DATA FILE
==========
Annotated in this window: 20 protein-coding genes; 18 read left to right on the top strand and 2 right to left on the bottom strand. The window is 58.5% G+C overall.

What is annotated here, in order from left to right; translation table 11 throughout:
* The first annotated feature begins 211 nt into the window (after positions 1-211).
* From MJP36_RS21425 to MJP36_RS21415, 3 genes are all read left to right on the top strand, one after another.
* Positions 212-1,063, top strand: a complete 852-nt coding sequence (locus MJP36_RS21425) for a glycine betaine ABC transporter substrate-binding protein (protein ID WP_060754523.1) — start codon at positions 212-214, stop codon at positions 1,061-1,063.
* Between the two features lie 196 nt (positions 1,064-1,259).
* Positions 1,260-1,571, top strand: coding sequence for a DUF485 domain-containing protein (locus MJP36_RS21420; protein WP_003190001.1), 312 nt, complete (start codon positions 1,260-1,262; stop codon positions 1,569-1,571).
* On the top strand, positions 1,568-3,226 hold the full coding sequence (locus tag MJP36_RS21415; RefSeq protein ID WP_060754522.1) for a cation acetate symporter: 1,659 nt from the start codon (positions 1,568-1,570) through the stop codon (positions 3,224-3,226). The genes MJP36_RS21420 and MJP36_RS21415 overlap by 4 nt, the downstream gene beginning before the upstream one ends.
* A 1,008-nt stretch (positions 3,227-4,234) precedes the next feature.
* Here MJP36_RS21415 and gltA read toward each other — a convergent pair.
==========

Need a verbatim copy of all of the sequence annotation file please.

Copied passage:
Annotated in this window: 20 protein-coding genes; 18 read left to right on the top strand and 2 right to left on the bottom strand. The window is 58.5% G+C overall.

What is annotated here, in order from left to right; translation table 11 throughout:
* The first annotated feature begins 211 nt into the window (after positions 1-211).
* From MJP36_RS21425 to MJP36_RS21415, 3 genes are all read left to right on the top strand, one after another.
* Positions 212-1,063, top strand: a complete 852-nt coding sequence (locus MJP36_RS21425) for a glycine betaine ABC transporter substrate-binding protein (protein ID WP_060754523.1) — start codon at positions 212-214, stop codon at positions 1,061-1,063.
* Between the two features lie 196 nt (positions 1,064-1,259).
* Positions 1,260-1,571, top strand: coding sequence for a DUF485 domain-containing protein (locus MJP36_RS21420; protein WP_003190001.1), 312 nt, complete (start codon positions 1,260-1,262; stop codon positions 1,569-1,571).
* On the top strand, positions 1,568-3,226 hold the full coding sequence (locus tag MJP36_RS21415; RefSeq protein ID WP_060754522.1) for a cation acetate symporter: 1,659 nt from the start codon (positions 1,568-1,570) through the stop codon (positions 3,224-3,226). The genes MJP36_RS21420 and MJP36_RS21415 overlap by 4 nt, the downstream gene beginning before the upstream one ends.
* A 1,008-nt stretch (positions 3,227-4,234) precedes the next feature.
* Here MJP36_RS21415 and gltA read toward each other — a convergent pair.